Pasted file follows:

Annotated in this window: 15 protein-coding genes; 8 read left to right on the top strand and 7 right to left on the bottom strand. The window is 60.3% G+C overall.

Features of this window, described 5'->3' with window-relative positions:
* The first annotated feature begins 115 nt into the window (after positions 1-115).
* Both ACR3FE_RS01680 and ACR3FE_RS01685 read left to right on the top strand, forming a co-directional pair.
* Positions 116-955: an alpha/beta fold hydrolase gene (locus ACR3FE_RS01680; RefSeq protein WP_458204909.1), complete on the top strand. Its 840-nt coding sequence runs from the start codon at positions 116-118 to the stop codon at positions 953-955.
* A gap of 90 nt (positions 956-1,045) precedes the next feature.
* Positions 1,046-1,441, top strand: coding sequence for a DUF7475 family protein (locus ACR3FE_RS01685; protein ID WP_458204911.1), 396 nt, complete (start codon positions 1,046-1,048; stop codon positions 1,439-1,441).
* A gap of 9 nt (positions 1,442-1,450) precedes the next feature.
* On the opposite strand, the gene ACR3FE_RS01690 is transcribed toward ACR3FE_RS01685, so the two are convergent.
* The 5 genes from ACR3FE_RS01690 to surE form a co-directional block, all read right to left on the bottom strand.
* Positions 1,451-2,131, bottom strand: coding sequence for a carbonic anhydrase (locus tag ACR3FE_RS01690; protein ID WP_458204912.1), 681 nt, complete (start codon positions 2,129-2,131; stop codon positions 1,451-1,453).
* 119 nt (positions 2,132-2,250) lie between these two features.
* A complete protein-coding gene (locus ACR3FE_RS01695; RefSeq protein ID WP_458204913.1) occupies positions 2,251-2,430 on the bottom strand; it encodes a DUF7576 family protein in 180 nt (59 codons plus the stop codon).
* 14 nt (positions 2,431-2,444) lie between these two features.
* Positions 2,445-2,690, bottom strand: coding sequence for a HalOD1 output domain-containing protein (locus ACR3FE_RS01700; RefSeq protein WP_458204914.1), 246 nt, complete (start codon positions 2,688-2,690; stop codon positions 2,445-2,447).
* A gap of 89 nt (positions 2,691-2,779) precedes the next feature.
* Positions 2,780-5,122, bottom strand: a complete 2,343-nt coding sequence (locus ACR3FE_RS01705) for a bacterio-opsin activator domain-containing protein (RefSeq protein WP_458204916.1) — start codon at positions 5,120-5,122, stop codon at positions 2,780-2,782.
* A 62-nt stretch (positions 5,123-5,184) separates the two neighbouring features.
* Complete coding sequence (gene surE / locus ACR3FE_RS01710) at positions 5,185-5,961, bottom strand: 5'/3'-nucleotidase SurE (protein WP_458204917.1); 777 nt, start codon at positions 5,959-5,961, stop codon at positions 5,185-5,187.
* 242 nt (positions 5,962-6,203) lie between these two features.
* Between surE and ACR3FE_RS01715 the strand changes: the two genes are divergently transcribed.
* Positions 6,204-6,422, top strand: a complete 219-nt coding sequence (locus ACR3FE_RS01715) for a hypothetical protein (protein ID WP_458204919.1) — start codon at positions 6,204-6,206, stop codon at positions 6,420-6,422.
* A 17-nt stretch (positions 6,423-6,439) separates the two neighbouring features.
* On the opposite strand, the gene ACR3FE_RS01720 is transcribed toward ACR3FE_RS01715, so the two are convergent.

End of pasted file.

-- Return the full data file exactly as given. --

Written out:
Annotated in this window: 15 protein-coding genes; 8 read left to right on the top strand and 7 right to left on the bottom strand. The window is 60.3% G+C overall.

Features of this window, described 5'->3' with window-relative positions:
* The first annotated feature begins 115 nt into the window (after positions 1-115).
* Both ACR3FE_RS01680 and ACR3FE_RS01685 read left to right on the top strand, forming a co-directional pair.
* Positions 116-955: an alpha/beta fold hydrolase gene (locus ACR3FE_RS01680; RefSeq protein WP_458204909.1), complete on the top strand. Its 840-nt coding sequence runs from the start codon at positions 116-118 to the stop codon at positions 953-955.
* A gap of 90 nt (positions 956-1,045) precedes the next feature.
* Positions 1,046-1,441, top strand: coding sequence for a DUF7475 family protein (locus ACR3FE_RS01685; protein ID WP_458204911.1), 396 nt, complete (start codon positions 1,046-1,048; stop codon positions 1,439-1,441).
* A gap of 9 nt (positions 1,442-1,450) precedes the next feature.
* On the opposite strand, the gene ACR3FE_RS01690 is transcribed toward ACR3FE_RS01685, so the two are convergent.
* The 5 genes from ACR3FE_RS01690 to surE form a co-directional block, all read right to left on the bottom strand.
* Positions 1,451-2,131, bottom strand: coding sequence for a carbonic anhydrase (locus tag ACR3FE_RS01690; protein ID WP_458204912.1), 681 nt, complete (start codon positions 2,129-2,131; stop codon positions 1,451-1,453).
* 119 nt (positions 2,132-2,250) lie between these two features.
* A complete protein-coding gene (locus ACR3FE_RS01695; RefSeq protein ID WP_458204913.1) occupies positions 2,251-2,430 on the bottom strand; it encodes a DUF7576 family protein in 180 nt (59 codons plus the stop codon).
* 14 nt (positions 2,431-2,444) lie between these two features.
* Positions 2,445-2,690, bottom strand: coding sequence for a HalOD1 output domain-containing protein (locus ACR3FE_RS01700; RefSeq protein WP_458204914.1), 246 nt, complete (start codon positions 2,688-2,690; stop codon positions 2,445-2,447).
* A gap of 89 nt (positions 2,691-2,779) precedes the next feature.
* Positions 2,780-5,122, bottom strand: a complete 2,343-nt coding sequence (locus ACR3FE_RS01705) for a bacterio-opsin activator domain-containing protein (RefSeq protein WP_458204916.1) — start codon at positions 5,120-5,122, stop codon at positions 2,780-2,782.
* A 62-nt stretch (positions 5,123-5,184) separates the two neighbouring features.
* Complete coding sequence (gene surE / locus ACR3FE_RS01710) at positions 5,185-5,961, bottom strand: 5'/3'-nucleotidase SurE (protein WP_458204917.1); 777 nt, start codon at positions 5,959-5,961, stop codon at positions 5,185-5,187.
* 242 nt (positions 5,962-6,203) lie between these two features.
* Between surE and ACR3FE_RS01715 the strand changes: the two genes are divergently transcribed.
* Positions 6,204-6,422, top strand: a complete 219-nt coding sequence (locus ACR3FE_RS01715) for a hypothetical protein (protein ID WP_458204919.1) — start codon at positions 6,204-6,206, stop codon at positions 6,420-6,422.
* A 17-nt stretch (positions 6,423-6,439) separates the two neighbouring features.
* On the opposite strand, the gene ACR3FE_RS01720 is transcribed toward ACR3FE_RS01715, so the two are convergent.